First Steps at Small Worlds

For the last year we’ve been developing ideas for a youth theatre: a youth theatre for young people who don’t yet know they love theatre.

I grew up in youth theatres; I was a member of at least three at any given moment throughout my childhood. School was were I pretended to be someone else, kept my head down (not easy when you are a 6’ 12 year old) and tried to slip by unnoticed. Youth theatre, with all its pretending to be other people, was were I could be myself. Even if I hadn’t chosen to follow theatre as a career, the confidence, emotional sensitivity and ability to work with others, which I learnt in youth theatre would have had a lasting impact on my life.

When I was 18 I helped run a youth theatre with my Drama teacher mum in a run-down inner city school. There, I watched young people find their confidence and joy, young people who couldn’t afford the big local youth theatre, who’s parents wouldn’t drive them across town for a session, who had only been to the theatre on school trips. I saw the work having an impact; the participants became more focused, better able to work together, more confident to express themselves to the group, but mainly, they became happier.

I know of a big regional theatre that launched it’s first youth theatre and within a few days the groups and waiting lists were filled with the off-spring of culturally-connected white middle class parents. In itself that’s not a bad thing; there are a lot of young people who financially, culturally and parentally are lucky enough to have been supported to engage with theatre, discovered that they love it, and deserve the opportunity to develop that passion further, especially in a time when drama is being dropped from main-stream education. But the majority of young people in this country don’t have the opportunity to find, let alone develop that passion. So we are building a youth theatre for young people who don’t yet know they love theatre, were we make every possible effort to remove financial, cultural, and parental barriers to young people being able to tell their stories on stage.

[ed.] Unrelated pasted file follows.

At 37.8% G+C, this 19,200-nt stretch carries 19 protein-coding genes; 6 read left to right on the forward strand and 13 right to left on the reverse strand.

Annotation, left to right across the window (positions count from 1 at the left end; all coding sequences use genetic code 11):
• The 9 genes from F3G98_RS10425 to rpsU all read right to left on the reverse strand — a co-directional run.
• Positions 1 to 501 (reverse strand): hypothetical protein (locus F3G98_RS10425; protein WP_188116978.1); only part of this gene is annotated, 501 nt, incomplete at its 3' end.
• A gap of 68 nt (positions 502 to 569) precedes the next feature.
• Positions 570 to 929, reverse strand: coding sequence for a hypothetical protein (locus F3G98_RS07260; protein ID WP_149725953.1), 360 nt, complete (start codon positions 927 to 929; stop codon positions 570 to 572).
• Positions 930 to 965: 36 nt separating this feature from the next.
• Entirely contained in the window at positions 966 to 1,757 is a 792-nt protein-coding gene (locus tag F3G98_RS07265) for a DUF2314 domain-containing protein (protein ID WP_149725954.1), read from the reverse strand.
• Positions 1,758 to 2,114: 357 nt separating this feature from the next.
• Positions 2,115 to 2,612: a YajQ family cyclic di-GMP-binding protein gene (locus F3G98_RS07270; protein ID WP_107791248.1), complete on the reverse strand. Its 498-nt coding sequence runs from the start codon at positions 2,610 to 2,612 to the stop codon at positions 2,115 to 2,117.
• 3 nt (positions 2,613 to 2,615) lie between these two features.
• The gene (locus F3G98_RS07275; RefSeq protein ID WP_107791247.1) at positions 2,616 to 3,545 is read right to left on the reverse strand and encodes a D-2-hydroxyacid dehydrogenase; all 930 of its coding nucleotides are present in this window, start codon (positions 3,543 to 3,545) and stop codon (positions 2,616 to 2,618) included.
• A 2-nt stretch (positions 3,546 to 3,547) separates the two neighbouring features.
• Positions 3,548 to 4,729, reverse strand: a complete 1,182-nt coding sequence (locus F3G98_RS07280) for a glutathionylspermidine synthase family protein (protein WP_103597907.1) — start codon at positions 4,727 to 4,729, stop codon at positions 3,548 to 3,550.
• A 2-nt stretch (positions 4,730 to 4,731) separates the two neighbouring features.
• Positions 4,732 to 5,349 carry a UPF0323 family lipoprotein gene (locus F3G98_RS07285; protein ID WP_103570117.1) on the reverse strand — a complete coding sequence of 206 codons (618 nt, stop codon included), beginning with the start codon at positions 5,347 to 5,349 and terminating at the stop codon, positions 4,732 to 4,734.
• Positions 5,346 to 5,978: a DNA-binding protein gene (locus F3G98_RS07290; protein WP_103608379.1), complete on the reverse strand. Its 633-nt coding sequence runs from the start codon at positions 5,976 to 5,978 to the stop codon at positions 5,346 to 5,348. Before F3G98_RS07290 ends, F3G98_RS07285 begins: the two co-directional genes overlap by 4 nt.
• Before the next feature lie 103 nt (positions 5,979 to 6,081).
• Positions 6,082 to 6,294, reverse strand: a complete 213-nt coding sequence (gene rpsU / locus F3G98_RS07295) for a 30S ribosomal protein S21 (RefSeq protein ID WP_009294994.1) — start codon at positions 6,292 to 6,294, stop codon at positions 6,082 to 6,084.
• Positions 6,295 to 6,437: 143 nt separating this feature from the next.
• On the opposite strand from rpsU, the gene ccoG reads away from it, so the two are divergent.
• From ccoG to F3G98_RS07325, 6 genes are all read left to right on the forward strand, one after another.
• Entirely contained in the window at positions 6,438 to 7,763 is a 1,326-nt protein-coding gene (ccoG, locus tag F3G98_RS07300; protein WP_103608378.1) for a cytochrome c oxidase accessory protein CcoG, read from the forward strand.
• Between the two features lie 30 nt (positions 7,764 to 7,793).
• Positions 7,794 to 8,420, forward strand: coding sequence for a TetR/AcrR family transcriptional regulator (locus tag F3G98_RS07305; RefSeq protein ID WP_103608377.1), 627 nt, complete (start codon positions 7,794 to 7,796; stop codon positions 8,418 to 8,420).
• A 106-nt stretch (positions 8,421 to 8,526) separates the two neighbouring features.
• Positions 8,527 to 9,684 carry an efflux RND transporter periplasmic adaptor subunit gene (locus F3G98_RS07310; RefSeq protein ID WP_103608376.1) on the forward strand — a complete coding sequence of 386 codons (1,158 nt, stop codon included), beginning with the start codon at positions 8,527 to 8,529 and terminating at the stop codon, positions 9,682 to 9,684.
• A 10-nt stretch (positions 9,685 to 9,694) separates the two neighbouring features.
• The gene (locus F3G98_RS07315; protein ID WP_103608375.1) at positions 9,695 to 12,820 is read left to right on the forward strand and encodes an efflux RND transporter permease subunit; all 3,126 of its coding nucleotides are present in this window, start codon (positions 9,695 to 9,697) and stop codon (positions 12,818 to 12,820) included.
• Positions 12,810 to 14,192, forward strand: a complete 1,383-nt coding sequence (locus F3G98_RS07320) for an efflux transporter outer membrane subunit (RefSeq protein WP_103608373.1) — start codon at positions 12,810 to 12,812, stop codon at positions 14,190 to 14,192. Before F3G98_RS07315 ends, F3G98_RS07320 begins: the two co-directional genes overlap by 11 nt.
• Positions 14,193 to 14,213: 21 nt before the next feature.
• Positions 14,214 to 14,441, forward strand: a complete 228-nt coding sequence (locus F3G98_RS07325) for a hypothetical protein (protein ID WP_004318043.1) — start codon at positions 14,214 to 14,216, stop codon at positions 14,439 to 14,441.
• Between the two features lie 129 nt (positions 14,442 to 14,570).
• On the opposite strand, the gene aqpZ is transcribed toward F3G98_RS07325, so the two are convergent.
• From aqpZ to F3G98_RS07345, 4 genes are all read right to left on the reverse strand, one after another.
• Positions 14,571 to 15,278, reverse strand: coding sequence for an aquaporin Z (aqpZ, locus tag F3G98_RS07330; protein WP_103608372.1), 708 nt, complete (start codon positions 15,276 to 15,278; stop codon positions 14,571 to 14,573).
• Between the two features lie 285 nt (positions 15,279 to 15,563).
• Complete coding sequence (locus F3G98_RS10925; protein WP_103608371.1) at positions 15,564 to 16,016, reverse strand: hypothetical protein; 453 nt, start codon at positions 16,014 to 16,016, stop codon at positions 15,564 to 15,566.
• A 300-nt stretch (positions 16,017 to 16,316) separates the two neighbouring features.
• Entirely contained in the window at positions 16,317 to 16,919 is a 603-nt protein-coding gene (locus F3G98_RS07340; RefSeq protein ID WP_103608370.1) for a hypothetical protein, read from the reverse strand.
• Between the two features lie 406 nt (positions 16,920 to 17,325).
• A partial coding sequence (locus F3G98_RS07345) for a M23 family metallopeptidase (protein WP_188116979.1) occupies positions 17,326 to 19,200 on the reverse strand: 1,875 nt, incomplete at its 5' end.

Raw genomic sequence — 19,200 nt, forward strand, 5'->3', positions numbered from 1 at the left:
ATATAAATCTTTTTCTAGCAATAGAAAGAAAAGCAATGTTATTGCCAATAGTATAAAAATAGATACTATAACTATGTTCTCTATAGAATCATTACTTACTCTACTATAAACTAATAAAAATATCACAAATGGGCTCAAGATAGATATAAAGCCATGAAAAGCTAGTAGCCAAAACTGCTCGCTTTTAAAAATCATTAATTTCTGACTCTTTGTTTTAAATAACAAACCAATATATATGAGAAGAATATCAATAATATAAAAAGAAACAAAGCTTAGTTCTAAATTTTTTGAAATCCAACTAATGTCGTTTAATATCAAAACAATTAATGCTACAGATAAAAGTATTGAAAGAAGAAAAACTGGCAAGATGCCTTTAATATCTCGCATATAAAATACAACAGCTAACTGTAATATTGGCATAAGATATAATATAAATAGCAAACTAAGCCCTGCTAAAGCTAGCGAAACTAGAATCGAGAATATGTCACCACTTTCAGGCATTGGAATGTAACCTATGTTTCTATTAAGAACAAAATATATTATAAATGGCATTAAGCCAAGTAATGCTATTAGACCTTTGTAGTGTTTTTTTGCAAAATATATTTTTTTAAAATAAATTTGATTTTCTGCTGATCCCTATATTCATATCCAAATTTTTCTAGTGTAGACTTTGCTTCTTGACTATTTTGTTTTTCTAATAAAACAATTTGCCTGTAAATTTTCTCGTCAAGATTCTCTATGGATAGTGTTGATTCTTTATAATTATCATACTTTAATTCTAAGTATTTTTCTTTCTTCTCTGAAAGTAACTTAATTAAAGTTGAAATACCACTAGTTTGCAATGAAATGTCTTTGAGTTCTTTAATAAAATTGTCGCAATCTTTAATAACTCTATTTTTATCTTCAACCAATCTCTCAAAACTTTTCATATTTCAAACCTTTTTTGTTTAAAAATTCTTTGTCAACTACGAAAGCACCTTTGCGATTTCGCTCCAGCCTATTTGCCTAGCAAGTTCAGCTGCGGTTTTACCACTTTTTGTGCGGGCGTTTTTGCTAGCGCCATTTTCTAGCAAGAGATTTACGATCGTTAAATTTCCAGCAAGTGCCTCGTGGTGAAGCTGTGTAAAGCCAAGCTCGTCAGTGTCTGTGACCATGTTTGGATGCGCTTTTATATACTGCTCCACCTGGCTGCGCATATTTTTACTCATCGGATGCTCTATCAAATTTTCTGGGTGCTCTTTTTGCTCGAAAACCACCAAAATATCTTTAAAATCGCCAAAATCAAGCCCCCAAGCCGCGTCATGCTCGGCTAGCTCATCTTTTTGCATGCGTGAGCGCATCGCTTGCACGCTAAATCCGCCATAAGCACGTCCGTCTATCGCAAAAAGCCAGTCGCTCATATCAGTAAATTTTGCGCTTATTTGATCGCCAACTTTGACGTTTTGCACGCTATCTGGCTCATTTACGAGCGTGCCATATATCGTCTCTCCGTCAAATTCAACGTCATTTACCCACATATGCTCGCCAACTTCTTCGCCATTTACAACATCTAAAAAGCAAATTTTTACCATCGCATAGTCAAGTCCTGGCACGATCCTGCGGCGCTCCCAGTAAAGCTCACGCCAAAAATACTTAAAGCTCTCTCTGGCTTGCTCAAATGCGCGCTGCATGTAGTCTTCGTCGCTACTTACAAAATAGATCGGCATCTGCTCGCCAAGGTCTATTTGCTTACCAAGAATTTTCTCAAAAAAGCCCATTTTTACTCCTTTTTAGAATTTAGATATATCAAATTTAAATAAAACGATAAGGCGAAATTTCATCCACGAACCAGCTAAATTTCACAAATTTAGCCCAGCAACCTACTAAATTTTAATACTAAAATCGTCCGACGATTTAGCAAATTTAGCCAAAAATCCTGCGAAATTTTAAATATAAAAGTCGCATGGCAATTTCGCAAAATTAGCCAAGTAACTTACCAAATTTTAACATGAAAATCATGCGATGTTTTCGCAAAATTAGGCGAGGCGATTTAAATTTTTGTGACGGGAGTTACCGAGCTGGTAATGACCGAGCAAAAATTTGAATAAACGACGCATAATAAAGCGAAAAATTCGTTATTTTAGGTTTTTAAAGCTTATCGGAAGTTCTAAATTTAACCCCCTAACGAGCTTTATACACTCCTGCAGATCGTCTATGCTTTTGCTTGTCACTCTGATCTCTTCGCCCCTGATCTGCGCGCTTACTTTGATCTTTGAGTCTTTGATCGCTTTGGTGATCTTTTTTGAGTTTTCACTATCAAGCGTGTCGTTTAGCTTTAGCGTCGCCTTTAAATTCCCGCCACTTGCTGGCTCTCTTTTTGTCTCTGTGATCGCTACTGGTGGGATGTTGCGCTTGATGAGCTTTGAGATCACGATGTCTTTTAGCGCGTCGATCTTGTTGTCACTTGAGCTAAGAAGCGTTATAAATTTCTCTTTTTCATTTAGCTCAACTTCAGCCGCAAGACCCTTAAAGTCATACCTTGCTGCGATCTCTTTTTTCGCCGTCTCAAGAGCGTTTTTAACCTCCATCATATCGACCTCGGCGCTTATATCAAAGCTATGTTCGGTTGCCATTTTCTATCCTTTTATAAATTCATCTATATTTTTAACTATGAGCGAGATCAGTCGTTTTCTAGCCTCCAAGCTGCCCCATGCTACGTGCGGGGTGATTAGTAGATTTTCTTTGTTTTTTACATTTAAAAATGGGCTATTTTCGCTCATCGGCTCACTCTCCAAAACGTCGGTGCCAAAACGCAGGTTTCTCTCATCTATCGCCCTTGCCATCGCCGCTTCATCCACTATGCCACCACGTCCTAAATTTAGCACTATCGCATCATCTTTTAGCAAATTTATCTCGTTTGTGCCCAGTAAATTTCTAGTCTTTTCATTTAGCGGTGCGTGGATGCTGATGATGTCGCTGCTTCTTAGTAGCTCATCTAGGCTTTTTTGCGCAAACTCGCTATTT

As part of our research we have been running one-off workshops in different venues. Recently, Shakera and I took ourselves to Small Worlds, http://www.smallworldkeighley.org/, a centre in Keighley for young people many of whom aren’t in full-time education. These are young people who have been excluded, or have excluded themselves; finding the daily effort to be invisible in a hostile environment more than they can bear.

When we arrive six of them are sitting around a table, working on tie-dye bags. We chat. A young man shows me (with justified pride) YouTube videos of his band performing. We gently make the offer that we can show them some theatre games. ‘What games?’ Here’s our first challenge; how do you describe something meant to be experienced? The answer for now is ‘gently.’ Finally two of them come into the hall to give it a try. Shakera takes the lead and we’re off. An hour or so later and each of us has a story to tell, based on the strange objects we’ve found around the room. There’s a mutant hand-eye creature who looks for, and finds a friend, a rock with a petre-glass pimple, a racist sheep tatooed with peace slogans by his peers while he was sleeping, and a heart-felt love song to an ex-boyfriend. ‘Oh, I get it now. Yeah, this was fun.’


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